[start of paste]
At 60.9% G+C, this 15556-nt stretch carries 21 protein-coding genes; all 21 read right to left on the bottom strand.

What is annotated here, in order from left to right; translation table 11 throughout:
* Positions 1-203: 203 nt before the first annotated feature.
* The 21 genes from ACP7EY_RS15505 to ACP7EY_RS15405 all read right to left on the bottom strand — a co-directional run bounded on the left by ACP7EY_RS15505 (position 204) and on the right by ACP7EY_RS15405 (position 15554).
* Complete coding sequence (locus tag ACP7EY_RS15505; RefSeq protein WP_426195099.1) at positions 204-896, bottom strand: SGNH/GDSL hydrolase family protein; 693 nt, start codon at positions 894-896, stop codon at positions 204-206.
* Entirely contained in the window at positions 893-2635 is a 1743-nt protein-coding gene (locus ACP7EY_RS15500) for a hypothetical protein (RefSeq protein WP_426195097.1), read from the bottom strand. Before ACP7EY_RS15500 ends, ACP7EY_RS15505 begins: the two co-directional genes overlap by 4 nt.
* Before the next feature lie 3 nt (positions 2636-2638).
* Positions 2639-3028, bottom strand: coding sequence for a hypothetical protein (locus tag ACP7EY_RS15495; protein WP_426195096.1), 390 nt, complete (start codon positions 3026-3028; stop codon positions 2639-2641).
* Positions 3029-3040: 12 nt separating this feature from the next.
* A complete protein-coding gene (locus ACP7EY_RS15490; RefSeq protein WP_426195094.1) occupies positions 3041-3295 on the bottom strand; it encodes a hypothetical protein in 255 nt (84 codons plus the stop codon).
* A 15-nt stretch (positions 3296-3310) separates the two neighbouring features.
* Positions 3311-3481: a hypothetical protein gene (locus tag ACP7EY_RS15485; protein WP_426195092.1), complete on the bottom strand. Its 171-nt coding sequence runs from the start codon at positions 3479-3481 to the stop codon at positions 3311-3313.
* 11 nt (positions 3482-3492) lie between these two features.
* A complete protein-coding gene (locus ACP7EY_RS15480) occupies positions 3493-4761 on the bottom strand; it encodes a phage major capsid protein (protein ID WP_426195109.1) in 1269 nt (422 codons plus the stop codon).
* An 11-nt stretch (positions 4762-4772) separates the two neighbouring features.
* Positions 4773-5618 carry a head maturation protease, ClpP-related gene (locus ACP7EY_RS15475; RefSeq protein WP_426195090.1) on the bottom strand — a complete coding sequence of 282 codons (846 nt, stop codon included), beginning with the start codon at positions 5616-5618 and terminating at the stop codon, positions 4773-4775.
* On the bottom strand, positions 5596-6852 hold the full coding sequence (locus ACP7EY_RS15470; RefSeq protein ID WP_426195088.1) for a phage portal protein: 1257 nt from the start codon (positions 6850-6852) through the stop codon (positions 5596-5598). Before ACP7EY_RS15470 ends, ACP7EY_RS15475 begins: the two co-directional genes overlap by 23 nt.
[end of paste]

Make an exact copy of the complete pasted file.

At 60.9% G+C, this 15556-nt stretch carries 21 protein-coding genes; all 21 read right to left on the bottom strand.

What is annotated here, in order from left to right; translation table 11 throughout:
* Positions 1-203: 203 nt before the first annotated feature.
* The 21 genes from ACP7EY_RS15505 to ACP7EY_RS15405 all read right to left on the bottom strand — a co-directional run bounded on the left by ACP7EY_RS15505 (position 204) and on the right by ACP7EY_RS15405 (position 15554).
* Complete coding sequence (locus tag ACP7EY_RS15505; RefSeq protein WP_426195099.1) at positions 204-896, bottom strand: SGNH/GDSL hydrolase family protein; 693 nt, start codon at positions 894-896, stop codon at positions 204-206.
* Entirely contained in the window at positions 893-2635 is a 1743-nt protein-coding gene (locus ACP7EY_RS15500) for a hypothetical protein (RefSeq protein WP_426195097.1), read from the bottom strand. Before ACP7EY_RS15500 ends, ACP7EY_RS15505 begins: the two co-directional genes overlap by 4 nt.
* Before the next feature lie 3 nt (positions 2636-2638).
* Positions 2639-3028, bottom strand: coding sequence for a hypothetical protein (locus tag ACP7EY_RS15495; protein WP_426195096.1), 390 nt, complete (start codon positions 3026-3028; stop codon positions 2639-2641).
* Positions 3029-3040: 12 nt separating this feature from the next.
* A complete protein-coding gene (locus ACP7EY_RS15490; RefSeq protein WP_426195094.1) occupies positions 3041-3295 on the bottom strand; it encodes a hypothetical protein in 255 nt (84 codons plus the stop codon).
* A 15-nt stretch (positions 3296-3310) separates the two neighbouring features.
* Positions 3311-3481: a hypothetical protein gene (locus tag ACP7EY_RS15485; protein WP_426195092.1), complete on the bottom strand. Its 171-nt coding sequence runs from the start codon at positions 3479-3481 to the stop codon at positions 3311-3313.
* 11 nt (positions 3482-3492) lie between these two features.
* A complete protein-coding gene (locus ACP7EY_RS15480) occupies positions 3493-4761 on the bottom strand; it encodes a phage major capsid protein (protein ID WP_426195109.1) in 1269 nt (422 codons plus the stop codon).
* An 11-nt stretch (positions 4762-4772) separates the two neighbouring features.
* Positions 4773-5618 carry a head maturation protease, ClpP-related gene (locus ACP7EY_RS15475; RefSeq protein WP_426195090.1) on the bottom strand — a complete coding sequence of 282 codons (846 nt, stop codon included), beginning with the start codon at positions 5616-5618 and terminating at the stop codon, positions 4773-4775.
* On the bottom strand, positions 5596-6852 hold the full coding sequence (locus ACP7EY_RS15470; RefSeq protein ID WP_426195088.1) for a phage portal protein: 1257 nt from the start codon (positions 6850-6852) through the stop codon (positions 5596-5598). Before ACP7EY_RS15470 ends, ACP7EY_RS15475 begins: the two co-directional genes overlap by 23 nt.